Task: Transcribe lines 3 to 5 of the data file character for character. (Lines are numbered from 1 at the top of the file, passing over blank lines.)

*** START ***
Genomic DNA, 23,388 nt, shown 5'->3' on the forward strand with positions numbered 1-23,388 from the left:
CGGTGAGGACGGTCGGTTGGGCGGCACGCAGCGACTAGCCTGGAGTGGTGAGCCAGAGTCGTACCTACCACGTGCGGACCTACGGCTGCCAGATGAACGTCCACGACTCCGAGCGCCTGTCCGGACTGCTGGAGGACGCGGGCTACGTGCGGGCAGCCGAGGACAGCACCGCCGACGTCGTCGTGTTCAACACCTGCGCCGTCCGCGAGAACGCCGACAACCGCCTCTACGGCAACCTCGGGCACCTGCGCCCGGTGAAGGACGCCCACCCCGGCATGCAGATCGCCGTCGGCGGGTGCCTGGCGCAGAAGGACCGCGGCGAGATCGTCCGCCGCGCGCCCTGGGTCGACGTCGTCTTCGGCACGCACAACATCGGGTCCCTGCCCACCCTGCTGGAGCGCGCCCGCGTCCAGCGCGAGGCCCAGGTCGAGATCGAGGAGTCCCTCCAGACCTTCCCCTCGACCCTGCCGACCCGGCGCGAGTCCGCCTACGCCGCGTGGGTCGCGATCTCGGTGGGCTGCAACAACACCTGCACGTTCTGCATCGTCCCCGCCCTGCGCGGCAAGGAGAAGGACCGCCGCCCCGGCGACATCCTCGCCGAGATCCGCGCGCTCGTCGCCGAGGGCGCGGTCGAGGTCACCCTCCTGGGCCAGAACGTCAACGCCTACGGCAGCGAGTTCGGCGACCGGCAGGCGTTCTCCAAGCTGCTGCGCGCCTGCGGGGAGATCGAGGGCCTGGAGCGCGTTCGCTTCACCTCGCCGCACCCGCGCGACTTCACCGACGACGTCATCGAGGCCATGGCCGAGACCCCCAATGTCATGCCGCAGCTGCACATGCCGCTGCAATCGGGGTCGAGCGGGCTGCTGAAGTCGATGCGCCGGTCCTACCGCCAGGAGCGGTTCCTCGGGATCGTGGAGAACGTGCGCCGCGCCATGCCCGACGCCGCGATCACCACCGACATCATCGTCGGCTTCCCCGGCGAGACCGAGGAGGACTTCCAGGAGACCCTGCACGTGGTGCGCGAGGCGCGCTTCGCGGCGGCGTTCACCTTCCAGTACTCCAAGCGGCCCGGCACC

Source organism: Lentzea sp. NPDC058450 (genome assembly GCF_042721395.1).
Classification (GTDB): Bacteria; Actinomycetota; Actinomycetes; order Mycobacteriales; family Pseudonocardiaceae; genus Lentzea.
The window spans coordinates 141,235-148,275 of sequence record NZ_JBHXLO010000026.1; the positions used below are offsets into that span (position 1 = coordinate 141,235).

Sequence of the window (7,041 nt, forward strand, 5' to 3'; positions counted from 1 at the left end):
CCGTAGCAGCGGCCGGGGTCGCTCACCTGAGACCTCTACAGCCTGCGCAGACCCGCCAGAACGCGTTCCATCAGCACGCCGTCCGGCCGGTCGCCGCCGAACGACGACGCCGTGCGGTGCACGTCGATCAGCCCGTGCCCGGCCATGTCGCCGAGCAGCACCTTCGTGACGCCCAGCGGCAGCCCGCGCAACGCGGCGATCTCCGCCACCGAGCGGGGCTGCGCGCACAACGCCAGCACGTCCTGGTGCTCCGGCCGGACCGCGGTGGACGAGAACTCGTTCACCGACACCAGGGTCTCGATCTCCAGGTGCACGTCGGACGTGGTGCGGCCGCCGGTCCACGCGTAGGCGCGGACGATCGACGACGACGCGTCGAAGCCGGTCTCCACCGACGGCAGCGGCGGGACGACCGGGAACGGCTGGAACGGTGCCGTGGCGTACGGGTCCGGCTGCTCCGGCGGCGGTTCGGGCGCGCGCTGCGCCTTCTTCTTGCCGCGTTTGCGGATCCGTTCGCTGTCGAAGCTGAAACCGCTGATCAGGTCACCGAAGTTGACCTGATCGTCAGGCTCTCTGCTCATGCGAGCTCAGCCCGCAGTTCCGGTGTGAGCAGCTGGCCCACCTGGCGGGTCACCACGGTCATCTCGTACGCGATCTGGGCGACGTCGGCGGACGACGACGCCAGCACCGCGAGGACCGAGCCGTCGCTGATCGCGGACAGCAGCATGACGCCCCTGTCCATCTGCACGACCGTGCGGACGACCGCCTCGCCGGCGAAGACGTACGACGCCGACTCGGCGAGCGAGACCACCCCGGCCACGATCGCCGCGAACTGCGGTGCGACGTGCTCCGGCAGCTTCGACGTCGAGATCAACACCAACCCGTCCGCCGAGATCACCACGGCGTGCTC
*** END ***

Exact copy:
Source organism: Lentzea sp. NPDC058450 (genome assembly GCF_042721395.1).
Classification (GTDB): Bacteria; Actinomycetota; Actinomycetes; order Mycobacteriales; family Pseudonocardiaceae; genus Lentzea.
The window spans coordinates 141,235-148,275 of sequence record NZ_JBHXLO010000026.1; the positions used below are offsets into that span (position 1 = coordinate 141,235).